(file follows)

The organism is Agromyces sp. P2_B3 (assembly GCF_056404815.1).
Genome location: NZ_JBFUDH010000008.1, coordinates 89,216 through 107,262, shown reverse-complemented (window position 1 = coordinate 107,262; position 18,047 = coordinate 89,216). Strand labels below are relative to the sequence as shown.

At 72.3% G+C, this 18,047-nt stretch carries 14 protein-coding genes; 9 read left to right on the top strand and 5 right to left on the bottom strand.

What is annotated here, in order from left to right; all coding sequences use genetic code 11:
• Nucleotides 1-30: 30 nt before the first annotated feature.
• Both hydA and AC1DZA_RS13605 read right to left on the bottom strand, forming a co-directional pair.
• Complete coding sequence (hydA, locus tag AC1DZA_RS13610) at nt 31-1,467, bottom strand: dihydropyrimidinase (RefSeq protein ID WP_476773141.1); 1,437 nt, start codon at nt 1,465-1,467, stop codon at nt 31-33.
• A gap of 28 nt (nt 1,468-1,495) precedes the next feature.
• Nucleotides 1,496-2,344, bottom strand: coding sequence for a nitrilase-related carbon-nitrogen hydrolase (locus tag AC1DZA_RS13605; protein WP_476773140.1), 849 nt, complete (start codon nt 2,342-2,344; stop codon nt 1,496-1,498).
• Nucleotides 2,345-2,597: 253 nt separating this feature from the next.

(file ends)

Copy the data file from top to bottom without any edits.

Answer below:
The organism is Agromyces sp. P2_B3 (assembly GCF_056404815.1).
Genome location: NZ_JBFUDH010000008.1, coordinates 89,216 through 107,262, shown reverse-complemented (window position 1 = coordinate 107,262; position 18,047 = coordinate 89,216). Strand labels below are relative to the sequence as shown.

At 72.3% G+C, this 18,047-nt stretch carries 14 protein-coding genes; 9 read left to right on the top strand and 5 right to left on the bottom strand.

What is annotated here, in order from left to right; all coding sequences use genetic code 11:
• Nucleotides 1-30: 30 nt before the first annotated feature.
• Both hydA and AC1DZA_RS13605 read right to left on the bottom strand, forming a co-directional pair.
• Complete coding sequence (hydA, locus tag AC1DZA_RS13610) at nt 31-1,467, bottom strand: dihydropyrimidinase (RefSeq protein ID WP_476773141.1); 1,437 nt, start codon at nt 1,465-1,467, stop codon at nt 31-33.
• A gap of 28 nt (nt 1,468-1,495) precedes the next feature.
• Nucleotides 1,496-2,344, bottom strand: coding sequence for a nitrilase-related carbon-nitrogen hydrolase (locus tag AC1DZA_RS13605; protein WP_476773140.1), 849 nt, complete (start codon nt 2,342-2,344; stop codon nt 1,496-1,498).
• Nucleotides 2,345-2,597: 253 nt separating this feature from the next.